Looking North from Grandview Campground, White Mountains, Bishop, California.  Shot at ISO 800, f/3.2 for 6 minutes each. Began at 10:11 PM and ended at 5:35 AM. That is 75 shots x 6 minutes = seven and a half hours. Grandview is at latitude 37 degrees North, so the center of the circular pattern is 37 degrees above the horizon.

What About OTHER Directions?

Southern View


Woosh: 19 images. Each image: 6 minutes, ISO 800, f/3.2, Canon 5D Mark II, 16mm; Patriarch Grove, White Mountain, California

Eastern View

Valley of Stars (Remix) *Explored*

Western View

Stars and Stripes [5_065561-626li]
Granite Park - 53 Minutes (edited)


Contrary to popular belief, Polaris, the North Star, is not the brightest star in the sky. Sirius is the brightest star. The brightest objects in the night sky are the moon, and the planets Venus, Mars, Jupiter and Saturn. Also while Polaris is quite NEAR to the North Celestial Pole, it’s not exactly there so even Polaris will make a trail.

This is a reissue of an article originally written in October 11, 2010; Thoroughly revised and updated.

What Makes An Image Memorable?

Perhaps the highest praise Steven gets as a speaker is this:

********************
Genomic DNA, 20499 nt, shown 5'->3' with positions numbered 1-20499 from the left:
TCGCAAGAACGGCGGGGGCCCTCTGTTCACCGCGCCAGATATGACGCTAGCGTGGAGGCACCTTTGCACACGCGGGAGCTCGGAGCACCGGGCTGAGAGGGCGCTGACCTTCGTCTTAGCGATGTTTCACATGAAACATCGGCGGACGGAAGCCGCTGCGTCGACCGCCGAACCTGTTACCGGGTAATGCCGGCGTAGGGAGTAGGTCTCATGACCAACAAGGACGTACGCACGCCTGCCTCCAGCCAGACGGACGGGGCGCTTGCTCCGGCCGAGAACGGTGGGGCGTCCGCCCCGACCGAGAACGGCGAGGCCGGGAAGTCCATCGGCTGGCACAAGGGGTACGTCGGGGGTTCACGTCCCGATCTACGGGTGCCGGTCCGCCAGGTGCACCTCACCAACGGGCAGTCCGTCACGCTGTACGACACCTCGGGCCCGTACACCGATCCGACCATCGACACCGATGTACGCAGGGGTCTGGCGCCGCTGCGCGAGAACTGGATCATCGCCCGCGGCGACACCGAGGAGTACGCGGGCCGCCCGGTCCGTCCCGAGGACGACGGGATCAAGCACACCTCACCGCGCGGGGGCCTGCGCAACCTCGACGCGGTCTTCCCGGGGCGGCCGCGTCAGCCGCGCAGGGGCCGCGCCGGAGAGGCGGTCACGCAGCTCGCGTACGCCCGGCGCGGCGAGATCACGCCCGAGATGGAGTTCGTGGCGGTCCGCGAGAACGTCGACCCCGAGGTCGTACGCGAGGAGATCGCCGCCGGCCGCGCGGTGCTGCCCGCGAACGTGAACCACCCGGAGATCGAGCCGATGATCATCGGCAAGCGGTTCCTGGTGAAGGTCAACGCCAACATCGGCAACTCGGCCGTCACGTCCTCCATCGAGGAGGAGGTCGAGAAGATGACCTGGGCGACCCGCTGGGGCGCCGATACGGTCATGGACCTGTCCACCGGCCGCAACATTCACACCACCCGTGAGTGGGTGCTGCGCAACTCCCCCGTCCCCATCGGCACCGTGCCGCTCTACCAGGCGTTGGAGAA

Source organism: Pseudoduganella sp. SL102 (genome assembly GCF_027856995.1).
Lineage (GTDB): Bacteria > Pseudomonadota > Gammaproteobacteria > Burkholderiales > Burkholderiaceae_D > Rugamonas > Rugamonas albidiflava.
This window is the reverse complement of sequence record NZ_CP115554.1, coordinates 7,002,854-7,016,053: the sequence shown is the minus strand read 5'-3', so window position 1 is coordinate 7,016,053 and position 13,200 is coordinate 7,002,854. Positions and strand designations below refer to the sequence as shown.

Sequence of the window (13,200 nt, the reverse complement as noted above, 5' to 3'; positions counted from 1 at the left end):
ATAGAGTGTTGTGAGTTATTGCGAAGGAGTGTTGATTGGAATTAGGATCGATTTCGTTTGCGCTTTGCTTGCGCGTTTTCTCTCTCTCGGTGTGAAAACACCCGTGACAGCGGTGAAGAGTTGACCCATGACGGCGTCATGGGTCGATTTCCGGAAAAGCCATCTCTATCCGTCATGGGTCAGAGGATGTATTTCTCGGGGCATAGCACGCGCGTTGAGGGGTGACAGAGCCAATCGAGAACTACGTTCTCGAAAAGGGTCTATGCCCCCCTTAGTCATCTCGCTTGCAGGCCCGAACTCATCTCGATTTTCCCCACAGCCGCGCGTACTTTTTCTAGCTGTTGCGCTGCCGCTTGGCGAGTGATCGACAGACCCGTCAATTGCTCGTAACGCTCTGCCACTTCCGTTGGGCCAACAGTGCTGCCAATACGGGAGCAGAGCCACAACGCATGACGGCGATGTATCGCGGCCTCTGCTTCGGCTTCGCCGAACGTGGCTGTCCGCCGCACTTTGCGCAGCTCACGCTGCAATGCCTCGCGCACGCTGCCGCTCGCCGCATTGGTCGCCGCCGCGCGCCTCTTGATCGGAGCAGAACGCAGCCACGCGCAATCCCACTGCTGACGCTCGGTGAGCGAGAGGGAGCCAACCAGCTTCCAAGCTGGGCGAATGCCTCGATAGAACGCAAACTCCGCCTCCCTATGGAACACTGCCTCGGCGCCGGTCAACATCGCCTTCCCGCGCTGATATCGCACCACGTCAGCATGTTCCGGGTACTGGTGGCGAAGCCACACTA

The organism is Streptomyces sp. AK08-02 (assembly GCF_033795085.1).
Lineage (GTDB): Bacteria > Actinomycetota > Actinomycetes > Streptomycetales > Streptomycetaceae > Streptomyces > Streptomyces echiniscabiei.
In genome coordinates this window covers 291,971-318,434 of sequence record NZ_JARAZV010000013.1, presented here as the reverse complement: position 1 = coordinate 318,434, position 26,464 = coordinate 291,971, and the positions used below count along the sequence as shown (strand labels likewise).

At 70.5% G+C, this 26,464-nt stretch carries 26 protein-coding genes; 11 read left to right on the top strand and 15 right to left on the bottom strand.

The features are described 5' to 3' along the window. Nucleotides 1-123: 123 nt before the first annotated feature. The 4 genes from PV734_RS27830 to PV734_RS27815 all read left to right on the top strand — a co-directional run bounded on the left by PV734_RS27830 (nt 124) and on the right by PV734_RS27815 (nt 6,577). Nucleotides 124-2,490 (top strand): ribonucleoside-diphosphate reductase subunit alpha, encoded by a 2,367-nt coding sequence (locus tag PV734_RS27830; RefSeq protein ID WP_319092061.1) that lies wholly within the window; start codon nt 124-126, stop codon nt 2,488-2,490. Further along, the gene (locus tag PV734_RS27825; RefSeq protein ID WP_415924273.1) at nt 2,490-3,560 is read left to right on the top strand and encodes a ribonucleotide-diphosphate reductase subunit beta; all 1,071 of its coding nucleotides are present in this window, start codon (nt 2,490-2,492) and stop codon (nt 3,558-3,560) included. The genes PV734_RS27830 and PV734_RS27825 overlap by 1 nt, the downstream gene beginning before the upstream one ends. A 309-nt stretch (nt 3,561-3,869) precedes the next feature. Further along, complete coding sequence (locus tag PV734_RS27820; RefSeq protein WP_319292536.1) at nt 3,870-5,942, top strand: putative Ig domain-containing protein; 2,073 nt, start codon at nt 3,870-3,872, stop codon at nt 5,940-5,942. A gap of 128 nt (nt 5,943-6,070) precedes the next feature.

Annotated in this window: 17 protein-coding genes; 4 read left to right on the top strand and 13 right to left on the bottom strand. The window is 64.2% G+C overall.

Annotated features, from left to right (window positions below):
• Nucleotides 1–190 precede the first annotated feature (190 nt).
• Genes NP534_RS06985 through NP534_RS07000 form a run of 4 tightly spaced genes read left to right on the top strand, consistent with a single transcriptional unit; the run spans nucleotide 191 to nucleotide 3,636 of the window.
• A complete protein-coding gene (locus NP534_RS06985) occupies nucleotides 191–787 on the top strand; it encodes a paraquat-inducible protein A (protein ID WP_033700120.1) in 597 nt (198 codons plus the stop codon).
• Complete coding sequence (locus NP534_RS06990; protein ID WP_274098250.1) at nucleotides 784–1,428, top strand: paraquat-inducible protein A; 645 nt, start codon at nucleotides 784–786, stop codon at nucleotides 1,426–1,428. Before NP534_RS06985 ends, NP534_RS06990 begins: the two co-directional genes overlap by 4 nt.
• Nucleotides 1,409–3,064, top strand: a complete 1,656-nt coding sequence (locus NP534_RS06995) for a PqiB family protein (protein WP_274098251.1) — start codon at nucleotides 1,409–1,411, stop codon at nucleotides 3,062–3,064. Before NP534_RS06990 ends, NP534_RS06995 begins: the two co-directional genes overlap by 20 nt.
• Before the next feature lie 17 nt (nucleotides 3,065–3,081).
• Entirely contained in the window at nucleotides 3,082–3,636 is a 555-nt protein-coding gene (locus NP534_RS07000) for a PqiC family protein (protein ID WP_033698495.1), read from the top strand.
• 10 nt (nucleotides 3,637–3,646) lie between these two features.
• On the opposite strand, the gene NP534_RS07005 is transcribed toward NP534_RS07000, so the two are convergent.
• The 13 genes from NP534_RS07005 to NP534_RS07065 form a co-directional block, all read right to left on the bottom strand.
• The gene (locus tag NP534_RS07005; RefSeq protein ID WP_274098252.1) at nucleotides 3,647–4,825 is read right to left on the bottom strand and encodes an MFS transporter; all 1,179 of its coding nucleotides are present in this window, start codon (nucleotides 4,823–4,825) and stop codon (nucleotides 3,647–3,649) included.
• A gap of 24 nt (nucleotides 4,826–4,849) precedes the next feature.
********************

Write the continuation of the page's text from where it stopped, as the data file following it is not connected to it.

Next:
Wow, his passion is infectious. I’m now eager to try night photography.”

Almost every photographer makes pictures to SHARE with others so praise of passion is high praise, indeed. Not everyone will have similar interests or feel the connection you feel with your work, but there are some questions you can ask yourself to strengthen the broader appeal of your work, that is, make your image more memorable.

My friend and mentor, Kip Evans sold his photography from a gallery in Carmel, California. One of his laments to me was: I don’t really sell what I find beautiful and compelling, I mostly sell what others have a connection to – often touristy things like images of the Golden Gate Bridge. What drew us into Kip’s gallery was an image of a large breaking wave called Winter Swell. We have print of Winter Swell hanging in our bedroom (and so does at least one coastal hotel).

        Kip Evans: Winter Swell

My wife loves waves – and I share her affinity. She will stand in awe and clap as huge surf crashes on to our coast. There is a visceral connection with the spectacle and power of the scene.

If we spend a little time thinking about what causes that kind of connection, we can endeavor to put elements of it in our work.

From my perspective, images need the following:

  • Scale that inspires awe, grandeur
  • Connectedness – intimacy in the viewer caused by an emotive reaction to the image
  • Interest – an alignment with the passions of the viewer – even if only tangential